Jose Berrios has been in the majors for four full years now, as well as a 58-inning audition in 2016. Yet, he has not yet taken the “leap” into the level of pitchers reserved for the true aces of the game that many Twins fans have been waiting for. Should we expect more from Jose Berrios? Or should we resign ourselves to a sad (but still solid) reality of “he is what he is”?
The good news: Jose Berrios is still only 26 (he’ll be turning 27 in May). He hasn’t even entered the real “prime” years of his career, and it seems like every year I look up his age and am surprised at how young he is. You can do much worse than having 26-year-old Jose Berrios as your #2 starter.
The bad: Berrios’ stats trended in the wrong direction last year, leading to his worst ERA since his rookie debut. However, I’ll be the first one to tell you that you can throw out 2020’s player stats like the week-old leftovers in the back of your fridge. Consider this: Berrios essentially had one “meh” month and one very good month in 2020, yet I’ll bet most of us only remember him as having a mediocre season. He pitched to the tune of a 4.75 ERA with five home runs allowed in 36.0 innings from the season’s late-July start through August, and then flipped the switch, posting a 3.00 ERA with three dingers given up in 27.0 September/October innings.
Just from watching Berrios for the last few years, he has two major issues: he’s often got a “tale of two seasons” thing going on, pitching hot in one half of the year and cold in the other, and he struggles to put hitters away when he’s got two strikes on them, which leads to high pitch counts.
I would expect Berrios to unlock some consistency with his age, as he continues to learn more about how to treat his body during the season. However, the other issue is more difficult to solve, and it’s the one that could send him to the next level.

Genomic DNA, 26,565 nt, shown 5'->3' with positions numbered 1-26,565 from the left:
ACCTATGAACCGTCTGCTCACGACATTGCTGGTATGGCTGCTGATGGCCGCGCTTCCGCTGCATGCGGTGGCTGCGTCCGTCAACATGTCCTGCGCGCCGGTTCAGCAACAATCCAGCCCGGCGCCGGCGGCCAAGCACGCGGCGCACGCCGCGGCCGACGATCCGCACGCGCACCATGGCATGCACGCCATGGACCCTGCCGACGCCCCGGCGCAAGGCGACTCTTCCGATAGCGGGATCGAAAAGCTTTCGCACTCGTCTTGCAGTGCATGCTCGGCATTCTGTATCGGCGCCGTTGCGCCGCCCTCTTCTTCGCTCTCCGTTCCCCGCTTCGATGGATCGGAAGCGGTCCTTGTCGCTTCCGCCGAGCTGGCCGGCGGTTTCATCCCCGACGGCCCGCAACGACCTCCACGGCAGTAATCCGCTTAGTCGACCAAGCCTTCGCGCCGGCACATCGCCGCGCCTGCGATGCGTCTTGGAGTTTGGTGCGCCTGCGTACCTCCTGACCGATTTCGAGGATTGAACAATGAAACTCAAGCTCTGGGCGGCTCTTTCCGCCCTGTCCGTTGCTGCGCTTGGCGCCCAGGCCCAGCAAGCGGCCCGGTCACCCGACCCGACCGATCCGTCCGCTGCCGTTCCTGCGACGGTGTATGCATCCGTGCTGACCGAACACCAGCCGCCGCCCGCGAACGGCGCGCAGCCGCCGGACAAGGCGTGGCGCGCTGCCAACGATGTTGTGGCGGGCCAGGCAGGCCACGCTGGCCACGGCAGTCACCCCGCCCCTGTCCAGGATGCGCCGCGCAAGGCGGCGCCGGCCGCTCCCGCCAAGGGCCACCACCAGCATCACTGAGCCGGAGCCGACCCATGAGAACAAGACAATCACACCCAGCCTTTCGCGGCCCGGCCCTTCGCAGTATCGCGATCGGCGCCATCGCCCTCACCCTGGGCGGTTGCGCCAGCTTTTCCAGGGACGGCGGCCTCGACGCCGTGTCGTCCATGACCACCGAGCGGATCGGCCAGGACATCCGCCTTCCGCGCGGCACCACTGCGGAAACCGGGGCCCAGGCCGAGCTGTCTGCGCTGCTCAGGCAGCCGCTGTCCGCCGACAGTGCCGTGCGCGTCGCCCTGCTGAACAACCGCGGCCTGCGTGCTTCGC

Berrios already has been posting fairly good strikeout numbers. In the past three years, he has had 9.7, 8.8, and 9.5 strikeouts per nine innings. Being above 9.0 is considered quite good for starters, even these days, when strikeouts have skyrocketed. Berrios is often able to get ahead in the count- the problem is what happens after he does. I don’t know where to find the numbers to back it up, but I know from watching him that he must give up more foul balls on 2-strike pitches than just about anyone. Hitters are able to run up his pitch count or bring the count even way too often on the young pitcher, which limits his ability to go deep into games, and sometimes hurts his team.
Jose Berrios needs to develop a knockout pitch. His fastball is slightly above-average, but it’s not really a swing-and-miss pitch. He has a terrific curveball, but hitters know when it’s coming and where it’s going, for the most part. His changeup usage has increased every year, but hasn’t developed into a real weapon yet. If he could either find a way to make his changeup more effective, or a mix up the location and usage of his curveball more, he could really become a more dangerous pitcher. The other way he could accomplish this is by developing a harder breaking ball to complement his big slow curve.
All in all, I think that Berrios has a path to reach a higher level of pitching. If he can become more consistent throughout the entire season, that’ll be one thing. If he can learn to put hitters away quickly after getting ahead in the count, that’s another. As is, Berrios is a very good #2 starter, but if he can accomplish these things, he can unlock true #1 status. And I, for one, will be disappointed if he doesn’t.